Starting on the curve path, there’s three young women in front of me, one underneath an umbrella. White skin is a sign of beauty in China and has been for a while as far as I’ve been told, though that’s not to say most women avoid a tan. It’s just a few who dodge the sun, but the few who do, do a lot of work to. Initially I am not sure which side of the circle to take to the center, but eventually I decide on the one near the city wall so I can stop in for a look at it. The dirt path’s half blended with the grass and the day’s hotter than all the ones in the last week. Dressed in dark red and black, long sleeves and pant legs, I have made a small mistake and the sweat trickling along my skins a reminder of the minor error.

When I get to the wall, it’s not quite what I expect. There’s just a small plaque at the base of a vaguely wall-shaped elevated dirt ring that encompasses most of the outer river bank. The plaque tells me defenders would rebuff assailants here for years. Well, it is taller than me and it does have a rough slope even on the inside. To get on top I take a winding footpath not beaten into the dirt very heavily – still sidelined with high weeds that make me grateful for my stuffy pants. On top there’s a good view of the shiny green river and all the trees along it. It is deep and decently wide and plenty clean sitting underneath an array of tall buildings styled mostly the same. The buildings are grey, white, or beige usually.

There’s a small plot of flat land on top that’s actually tilled and planted with vegetables still growing their bright and shining green leaves. Right next to it there’s a moored boat that’s got a dirty white coat striped with faded primary color lines, mostly yellow. The shallow walls of the white boat are rusted and stained, but still intact and housing quiet life inside. The boat holds a small pool that’s not been emptied over several rains, and inside its murky, rusty green waters there’s algae percolating to the top and green of some sort sprouting from the sides. It’s an interesting thing to see on an elevated strip of land, next to a vegetable garden, surrounded by water and more interesting still to see some little living things blossom inside it.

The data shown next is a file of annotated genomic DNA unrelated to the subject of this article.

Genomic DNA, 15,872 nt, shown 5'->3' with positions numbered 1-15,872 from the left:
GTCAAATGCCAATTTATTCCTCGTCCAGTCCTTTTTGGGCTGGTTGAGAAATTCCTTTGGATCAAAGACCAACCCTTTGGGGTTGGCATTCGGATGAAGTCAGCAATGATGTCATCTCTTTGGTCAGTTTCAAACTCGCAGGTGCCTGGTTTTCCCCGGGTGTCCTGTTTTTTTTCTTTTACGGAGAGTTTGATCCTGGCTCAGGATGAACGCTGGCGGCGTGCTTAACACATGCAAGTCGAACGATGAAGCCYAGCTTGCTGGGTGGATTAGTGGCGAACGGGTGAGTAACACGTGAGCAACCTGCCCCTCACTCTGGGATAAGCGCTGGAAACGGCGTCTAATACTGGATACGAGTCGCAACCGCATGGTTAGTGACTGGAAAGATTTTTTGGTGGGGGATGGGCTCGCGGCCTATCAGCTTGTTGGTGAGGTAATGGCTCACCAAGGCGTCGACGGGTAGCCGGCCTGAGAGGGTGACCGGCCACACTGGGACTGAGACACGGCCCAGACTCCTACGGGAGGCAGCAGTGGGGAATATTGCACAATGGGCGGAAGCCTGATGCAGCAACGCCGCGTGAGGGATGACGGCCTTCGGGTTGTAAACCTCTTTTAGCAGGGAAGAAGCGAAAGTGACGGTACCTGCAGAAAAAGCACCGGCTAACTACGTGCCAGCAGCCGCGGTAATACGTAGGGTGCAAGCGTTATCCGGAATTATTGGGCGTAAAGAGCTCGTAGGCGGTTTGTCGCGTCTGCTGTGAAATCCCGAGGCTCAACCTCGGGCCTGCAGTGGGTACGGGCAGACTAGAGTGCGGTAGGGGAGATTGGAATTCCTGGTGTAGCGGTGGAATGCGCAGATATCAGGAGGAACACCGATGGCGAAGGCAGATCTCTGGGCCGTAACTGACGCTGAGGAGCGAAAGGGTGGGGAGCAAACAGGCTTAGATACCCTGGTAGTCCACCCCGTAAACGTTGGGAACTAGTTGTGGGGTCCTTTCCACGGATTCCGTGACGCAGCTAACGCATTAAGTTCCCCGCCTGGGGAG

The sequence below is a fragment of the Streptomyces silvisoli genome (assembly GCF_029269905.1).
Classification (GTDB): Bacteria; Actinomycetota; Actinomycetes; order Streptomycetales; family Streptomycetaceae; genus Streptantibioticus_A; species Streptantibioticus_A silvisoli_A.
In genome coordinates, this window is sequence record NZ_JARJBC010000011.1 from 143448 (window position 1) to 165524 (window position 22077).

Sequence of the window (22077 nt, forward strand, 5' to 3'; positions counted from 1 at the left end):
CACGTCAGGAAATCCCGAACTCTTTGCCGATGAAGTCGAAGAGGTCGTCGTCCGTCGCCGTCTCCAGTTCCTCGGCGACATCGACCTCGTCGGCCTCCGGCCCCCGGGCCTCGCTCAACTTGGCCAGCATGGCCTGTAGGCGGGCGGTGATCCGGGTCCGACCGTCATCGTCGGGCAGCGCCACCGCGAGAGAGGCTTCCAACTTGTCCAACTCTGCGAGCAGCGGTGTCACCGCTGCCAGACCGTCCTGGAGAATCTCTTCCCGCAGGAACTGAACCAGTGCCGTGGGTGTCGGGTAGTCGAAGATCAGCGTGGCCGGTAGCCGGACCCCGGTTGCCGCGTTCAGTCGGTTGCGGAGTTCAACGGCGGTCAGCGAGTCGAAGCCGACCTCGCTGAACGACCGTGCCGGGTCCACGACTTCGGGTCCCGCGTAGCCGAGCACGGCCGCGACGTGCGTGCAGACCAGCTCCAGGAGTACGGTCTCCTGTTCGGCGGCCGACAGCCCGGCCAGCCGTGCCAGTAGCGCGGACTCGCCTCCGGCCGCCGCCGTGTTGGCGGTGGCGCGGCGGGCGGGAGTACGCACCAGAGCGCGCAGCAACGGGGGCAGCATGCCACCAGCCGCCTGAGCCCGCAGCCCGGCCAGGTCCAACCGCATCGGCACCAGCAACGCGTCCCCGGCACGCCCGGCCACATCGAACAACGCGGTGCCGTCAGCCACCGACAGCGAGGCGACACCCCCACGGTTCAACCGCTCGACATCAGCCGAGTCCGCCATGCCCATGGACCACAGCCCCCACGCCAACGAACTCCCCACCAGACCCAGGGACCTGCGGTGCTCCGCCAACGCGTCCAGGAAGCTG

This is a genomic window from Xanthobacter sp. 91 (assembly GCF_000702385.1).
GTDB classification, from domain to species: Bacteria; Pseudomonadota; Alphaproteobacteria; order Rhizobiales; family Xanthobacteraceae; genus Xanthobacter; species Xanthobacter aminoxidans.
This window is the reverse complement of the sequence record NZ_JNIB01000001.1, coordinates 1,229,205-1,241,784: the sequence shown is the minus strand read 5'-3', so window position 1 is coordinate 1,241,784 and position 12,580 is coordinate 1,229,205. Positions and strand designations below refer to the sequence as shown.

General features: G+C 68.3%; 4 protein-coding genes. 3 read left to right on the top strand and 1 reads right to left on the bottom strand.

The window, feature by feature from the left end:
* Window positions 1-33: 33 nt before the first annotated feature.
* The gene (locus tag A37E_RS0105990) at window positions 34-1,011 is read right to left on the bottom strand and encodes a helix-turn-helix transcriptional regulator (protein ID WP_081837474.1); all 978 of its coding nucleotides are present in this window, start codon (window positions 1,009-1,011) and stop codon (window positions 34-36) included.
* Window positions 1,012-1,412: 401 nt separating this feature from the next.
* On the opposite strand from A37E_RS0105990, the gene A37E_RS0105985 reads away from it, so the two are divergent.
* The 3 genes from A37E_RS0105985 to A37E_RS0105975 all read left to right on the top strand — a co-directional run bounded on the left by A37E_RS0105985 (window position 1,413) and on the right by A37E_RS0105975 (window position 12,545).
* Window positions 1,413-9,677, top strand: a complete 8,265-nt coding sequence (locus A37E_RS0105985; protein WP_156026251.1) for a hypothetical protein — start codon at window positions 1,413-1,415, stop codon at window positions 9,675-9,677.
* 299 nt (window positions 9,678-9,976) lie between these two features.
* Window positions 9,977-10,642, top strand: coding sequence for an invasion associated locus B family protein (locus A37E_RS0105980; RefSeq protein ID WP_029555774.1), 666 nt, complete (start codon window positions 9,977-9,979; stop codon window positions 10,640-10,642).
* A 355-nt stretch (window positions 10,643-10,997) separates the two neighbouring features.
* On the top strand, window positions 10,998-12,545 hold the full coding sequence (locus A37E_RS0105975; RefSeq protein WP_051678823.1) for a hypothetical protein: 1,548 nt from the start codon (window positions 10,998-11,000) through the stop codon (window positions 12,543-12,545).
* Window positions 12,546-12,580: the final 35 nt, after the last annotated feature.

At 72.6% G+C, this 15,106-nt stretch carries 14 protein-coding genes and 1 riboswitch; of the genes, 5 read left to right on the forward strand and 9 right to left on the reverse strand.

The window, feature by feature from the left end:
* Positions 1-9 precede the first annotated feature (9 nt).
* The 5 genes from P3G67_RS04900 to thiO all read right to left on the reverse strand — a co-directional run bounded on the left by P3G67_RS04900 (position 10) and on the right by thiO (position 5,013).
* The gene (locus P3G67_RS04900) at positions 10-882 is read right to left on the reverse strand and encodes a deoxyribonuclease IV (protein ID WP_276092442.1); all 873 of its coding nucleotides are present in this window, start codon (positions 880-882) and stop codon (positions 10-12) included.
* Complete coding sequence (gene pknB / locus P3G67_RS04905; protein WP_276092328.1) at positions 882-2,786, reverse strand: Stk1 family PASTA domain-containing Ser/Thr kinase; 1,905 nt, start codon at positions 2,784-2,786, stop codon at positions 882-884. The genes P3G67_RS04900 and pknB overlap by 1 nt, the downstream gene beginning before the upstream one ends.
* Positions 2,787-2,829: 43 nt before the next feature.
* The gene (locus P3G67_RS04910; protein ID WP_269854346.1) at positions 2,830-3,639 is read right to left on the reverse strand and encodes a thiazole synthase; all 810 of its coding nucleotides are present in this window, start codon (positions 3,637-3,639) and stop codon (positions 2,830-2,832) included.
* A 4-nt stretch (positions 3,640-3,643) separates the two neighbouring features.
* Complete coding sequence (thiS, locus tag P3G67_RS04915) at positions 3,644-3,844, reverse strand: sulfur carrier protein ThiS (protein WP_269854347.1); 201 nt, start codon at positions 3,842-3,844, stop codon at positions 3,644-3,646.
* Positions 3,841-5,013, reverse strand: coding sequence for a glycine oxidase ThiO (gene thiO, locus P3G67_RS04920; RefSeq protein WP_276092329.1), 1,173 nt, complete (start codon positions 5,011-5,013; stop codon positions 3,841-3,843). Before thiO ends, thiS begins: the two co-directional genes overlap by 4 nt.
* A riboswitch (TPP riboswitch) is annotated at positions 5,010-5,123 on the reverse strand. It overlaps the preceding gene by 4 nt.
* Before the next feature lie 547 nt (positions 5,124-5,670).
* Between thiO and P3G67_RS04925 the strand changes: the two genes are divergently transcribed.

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Once I have slid back down and walked around some, I have found there’s not much in the first outer ring, but it’s pleasant. The sun’s rays really start to come out and the grass is green in front of me, though some smog’s made the day less clear. The wide road winds on and I take my time to clear the first and largest ring. With no buildings around, the light blue sky looms wide over the circle of rivers and trees that fence the area in. After some time I stumble upon an old altar that looks like a rundown concrete thing from a few decades ago. Thatched roof guard towers cast long shadows and two women sit underneath chatting away from the sun. Over here the plain goes wide and a grandfather, his child, and her child mill about. The baby’s squawking short warnings causing the mom to pick it up and walk it back and forth, while the grandpa stretches out the string of a kite and circles it around in the sky some before it falls. He winds the string back up and starts again each time.

There’s not much other noise in the park outside from some quiet conversations and a playlist of traditional Chinese music echoing out over speakers on light poles. After a while my legs feel stretched and achy and I search out shady bench to sit on. It is across from a statue garden full of mythical creatures and right on a wharf with a great view of the water. The dragons’ in the statue garden have chipped faces, but they are still smiling at something. Maybe it’s just because the sun is shining so much on an October day. Everything really floats by while I sit on that bench munching away at a poorly packed peanut butter and jelly sandwich half crushed underneath my camera. The river curves off into nothing and the whole sky’s reflected in the water.

Past the second river, there’s some more meaty things to see but for a bit I take pictures of the sun crested above the trees caught in the water. I have got plenty of time.

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A Zen garden emerges just past the bridge, but it’s not got a lot of luster left to it. The rock garden itself seems a clump of discolored stones and across from that there’s some oblong paths leading to wooden benches underneath shady trees. Some folk would tell you that’s true Zen right there, but most others would tell you that telling you what true Zen is isn’t Zen at all. I and most folks I know have never fiddled with that kind of stuff much anyways. At least, never too sincerely.